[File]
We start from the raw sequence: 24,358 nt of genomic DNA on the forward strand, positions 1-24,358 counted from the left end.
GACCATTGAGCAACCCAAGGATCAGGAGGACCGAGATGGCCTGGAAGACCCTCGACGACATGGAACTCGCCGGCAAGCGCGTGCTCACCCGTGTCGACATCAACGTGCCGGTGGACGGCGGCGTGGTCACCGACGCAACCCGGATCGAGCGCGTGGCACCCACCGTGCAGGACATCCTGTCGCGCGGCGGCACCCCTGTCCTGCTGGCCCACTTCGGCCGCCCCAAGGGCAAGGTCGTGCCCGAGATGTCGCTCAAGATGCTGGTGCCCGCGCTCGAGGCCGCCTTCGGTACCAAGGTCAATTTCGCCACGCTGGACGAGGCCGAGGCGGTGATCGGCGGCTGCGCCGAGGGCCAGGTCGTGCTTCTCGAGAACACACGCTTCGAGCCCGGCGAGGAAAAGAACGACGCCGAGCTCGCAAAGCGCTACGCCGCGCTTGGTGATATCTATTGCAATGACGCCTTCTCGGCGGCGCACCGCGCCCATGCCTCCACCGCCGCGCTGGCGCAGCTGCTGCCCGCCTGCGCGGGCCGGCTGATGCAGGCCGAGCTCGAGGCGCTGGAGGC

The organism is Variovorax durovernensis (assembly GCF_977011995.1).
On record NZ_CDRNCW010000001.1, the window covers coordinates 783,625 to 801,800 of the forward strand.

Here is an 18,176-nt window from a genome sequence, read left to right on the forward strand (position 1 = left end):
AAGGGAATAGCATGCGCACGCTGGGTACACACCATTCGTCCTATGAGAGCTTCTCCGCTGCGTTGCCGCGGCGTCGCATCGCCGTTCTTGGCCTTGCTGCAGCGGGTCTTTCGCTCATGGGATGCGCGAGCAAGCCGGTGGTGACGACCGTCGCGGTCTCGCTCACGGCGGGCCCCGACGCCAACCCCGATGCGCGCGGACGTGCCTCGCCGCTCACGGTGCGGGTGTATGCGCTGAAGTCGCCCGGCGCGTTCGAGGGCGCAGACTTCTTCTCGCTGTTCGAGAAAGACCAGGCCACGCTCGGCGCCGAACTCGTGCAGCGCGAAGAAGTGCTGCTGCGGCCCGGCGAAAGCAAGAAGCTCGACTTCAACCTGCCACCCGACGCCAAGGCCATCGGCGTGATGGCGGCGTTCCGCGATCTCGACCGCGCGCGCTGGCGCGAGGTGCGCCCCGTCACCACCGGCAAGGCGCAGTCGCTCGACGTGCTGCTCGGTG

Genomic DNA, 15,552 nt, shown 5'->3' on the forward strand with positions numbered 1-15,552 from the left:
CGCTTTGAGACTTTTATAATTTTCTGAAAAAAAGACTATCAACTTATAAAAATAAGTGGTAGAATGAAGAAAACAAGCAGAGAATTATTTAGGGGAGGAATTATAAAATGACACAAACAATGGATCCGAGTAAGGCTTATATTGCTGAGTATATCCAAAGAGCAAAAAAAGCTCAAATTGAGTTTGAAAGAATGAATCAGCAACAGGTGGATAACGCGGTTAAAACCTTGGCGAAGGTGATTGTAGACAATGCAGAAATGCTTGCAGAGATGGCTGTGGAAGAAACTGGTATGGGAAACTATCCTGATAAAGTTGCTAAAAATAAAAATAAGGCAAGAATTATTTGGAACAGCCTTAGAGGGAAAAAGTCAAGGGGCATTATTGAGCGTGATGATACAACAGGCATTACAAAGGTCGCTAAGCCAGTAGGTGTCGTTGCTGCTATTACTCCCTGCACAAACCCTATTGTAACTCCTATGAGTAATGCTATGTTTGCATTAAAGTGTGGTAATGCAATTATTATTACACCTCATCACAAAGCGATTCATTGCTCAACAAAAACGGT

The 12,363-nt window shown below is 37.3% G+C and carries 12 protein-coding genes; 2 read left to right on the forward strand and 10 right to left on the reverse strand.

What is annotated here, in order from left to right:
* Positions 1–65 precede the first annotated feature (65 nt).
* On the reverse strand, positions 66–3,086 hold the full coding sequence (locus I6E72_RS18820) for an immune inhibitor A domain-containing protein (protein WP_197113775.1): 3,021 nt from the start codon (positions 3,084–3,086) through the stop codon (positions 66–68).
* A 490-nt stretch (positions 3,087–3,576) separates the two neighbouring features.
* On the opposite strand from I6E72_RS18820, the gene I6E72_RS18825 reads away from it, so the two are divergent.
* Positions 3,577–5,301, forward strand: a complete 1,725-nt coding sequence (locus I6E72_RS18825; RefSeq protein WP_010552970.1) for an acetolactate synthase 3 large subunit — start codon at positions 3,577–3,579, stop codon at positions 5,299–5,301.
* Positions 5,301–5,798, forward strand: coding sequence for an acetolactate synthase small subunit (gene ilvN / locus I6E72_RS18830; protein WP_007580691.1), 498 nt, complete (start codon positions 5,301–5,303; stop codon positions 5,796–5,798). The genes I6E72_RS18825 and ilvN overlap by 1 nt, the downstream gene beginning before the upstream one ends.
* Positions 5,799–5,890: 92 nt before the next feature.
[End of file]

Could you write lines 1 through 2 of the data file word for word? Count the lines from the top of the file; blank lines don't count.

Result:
We start from the raw sequence: 24,358 nt of genomic DNA on the forward strand, positions 1-24,358 counted from the left end.
GACCATTGAGCAACCCAAGGATCAGGAGGACCGAGATGGCCTGGAAGACCCTCGACGACATGGAACTCGCCGGCAAGCGCGTGCTCACCCGTGTCGACATCAACGTGCCGGTGGACGGCGGCGTGGTCACCGACGCAACCCGGATCGAGCGCGTGGCACCCACCGTGCAGGACATCCTGTCGCGCGGCGGCACCCCTGTCCTGCTGGCCCACTTCGGCCGCCCCAAGGGCAAGGTCGTGCCCGAGATGTCGCTCAAGATGCTGGTGCCCGCGCTCGAGGCCGCCTTCGGTACCAAGGTCAATTTCGCCACGCTGGACGAGGCCGAGGCGGTGATCGGCGGCTGCGCCGAGGGCCAGGTCGTGCTTCTCGAGAACACACGCTTCGAGCCCGGCGAGGAAAAGAACGACGCCGAGCTCGCAAAGCGCTACGCCGCGCTTGGTGATATCTATTGCAATGACGCCTTCTCGGCGGCGCACCGCGCCCATGCCTCCACCGCCGCGCTGGCGCAGCTGCTGCCCGCCTGCGCGGGCCGGCTGATGCAGGCCGAGCTCGAGGCGCTGGAGGC